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School Gets It Right But Parents Freak Out

I was ecstatic when I saw this article come across my Facebook feed. I thought to myself, "Finally, a school responds appropriately to what all the research supports—and any child development specialist would tell you."

No homework for elementary school students.

Homework at the elementary school level has been shown time and time again to have little to no benefit. Yet most schools continue to heap more on students. Hours of it.

RELATED: Fighting the Homework Battles With Kids

My child has homework in Kindergarten, a fact I still can't wrap my head around even though we are well past the halfway mark of the school year.

Granted, it's not much. And it is very easy for her to complete. But that is not the case for every child. And regardless, it takes time away from things I believe are more important for her to be doing.

Like playing. Reading for fun. Enjoying family time. Participating in after-school activities she enjoys. Being a kid.

Her best friend lives two doors down from us. They attend different schools but often arrive home around the same time. They call out each other's name, run to one another and enjoy a huge bear hug.

Then they beg to play together. Her mother and I often sigh, look at the time and explain they need to complete their homework, and then it will be dinner time (or time to go to an after-school activity).

It breaks my heart every single time. On the rare occasions when we are able to say, "Yes," I am thrilled. Because they should get to play together after being in school for seven straight hours, during which they had virtually no playtime.

They are 6 years old.

If my daughter's school sent out a letter like this, I'd be doing a happy dance. Yet, as I read the article, I realized some of the parents of this school are unhappy. Angry even. They're freaking out about their kids falling behind and not having an academic advantage.

When did we as a society get like this? When did it become acceptable to steal childhood away from our kids? We just keep asking more and more of them. Where does it stop?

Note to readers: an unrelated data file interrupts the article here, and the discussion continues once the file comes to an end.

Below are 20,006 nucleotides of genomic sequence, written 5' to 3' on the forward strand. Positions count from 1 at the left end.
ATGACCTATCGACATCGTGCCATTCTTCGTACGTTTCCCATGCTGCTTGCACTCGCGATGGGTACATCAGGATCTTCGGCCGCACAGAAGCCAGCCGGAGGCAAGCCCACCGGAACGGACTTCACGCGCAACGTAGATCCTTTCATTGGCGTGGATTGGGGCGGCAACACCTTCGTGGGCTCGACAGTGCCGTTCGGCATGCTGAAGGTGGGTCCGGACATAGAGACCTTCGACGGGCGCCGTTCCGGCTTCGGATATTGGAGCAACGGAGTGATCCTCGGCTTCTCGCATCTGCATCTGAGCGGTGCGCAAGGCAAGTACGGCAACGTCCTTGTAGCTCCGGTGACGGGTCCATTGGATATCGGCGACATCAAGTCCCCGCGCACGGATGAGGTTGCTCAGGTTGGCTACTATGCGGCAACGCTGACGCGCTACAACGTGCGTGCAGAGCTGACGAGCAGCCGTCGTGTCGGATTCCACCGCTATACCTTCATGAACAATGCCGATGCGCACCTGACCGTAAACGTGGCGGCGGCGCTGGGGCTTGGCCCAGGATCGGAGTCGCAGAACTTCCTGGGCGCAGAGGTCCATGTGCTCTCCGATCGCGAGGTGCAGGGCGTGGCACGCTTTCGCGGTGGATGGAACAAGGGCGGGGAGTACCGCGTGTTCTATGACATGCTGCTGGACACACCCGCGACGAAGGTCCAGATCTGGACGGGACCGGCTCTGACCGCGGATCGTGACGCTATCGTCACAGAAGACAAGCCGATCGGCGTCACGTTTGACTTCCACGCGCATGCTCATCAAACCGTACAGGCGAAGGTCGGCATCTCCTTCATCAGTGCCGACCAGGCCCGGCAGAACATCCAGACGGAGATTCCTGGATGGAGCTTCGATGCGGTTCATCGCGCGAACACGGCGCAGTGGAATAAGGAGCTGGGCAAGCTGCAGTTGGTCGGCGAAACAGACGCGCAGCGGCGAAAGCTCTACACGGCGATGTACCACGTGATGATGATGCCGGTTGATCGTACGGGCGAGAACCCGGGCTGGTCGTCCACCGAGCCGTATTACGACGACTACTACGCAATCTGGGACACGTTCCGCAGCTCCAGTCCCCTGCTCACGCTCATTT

I think it would be OK for homework to be optional. Parents who want to help their children at home could request it. Teachers who see students who might benefit from some extra practice could suggest it.

But I think we all need to take some time to pay attention to what the research tells us. As the principal of the school in question wrote in her letter to parents, "The negative effects of homework have been well established."

The school leadership spent a year analyzing data, looking at a wide variety of studies on the issue. "Not one of them could provide any evidence that directly links traditional homework practices with current, or even future, academic success."

A voice of reason. That I for one am thrilled to hear.

So is Katie Hurley, LCSW, child and adolescent psychotherapist, and writer who has published many articles on the topic of education. "This is a step in the right direction. Parents, don't fear change. Play is learning."

RELATED: How to Handle It When a Child Hates Doing Homework

Homework should not be mandatory for elementary school students. That is my feeling as a parent, and it is the opinion of many experts in this field. It is high past time schools listen and affect change.

I applaud this elementary school for doing just that. I'm encouraged. Every day I read about education, and I feel a revolution coming. I want to be part of it. I want my daughter's generation to benefit from it. Bring it on!

Image via Elizabeth Flora Ross

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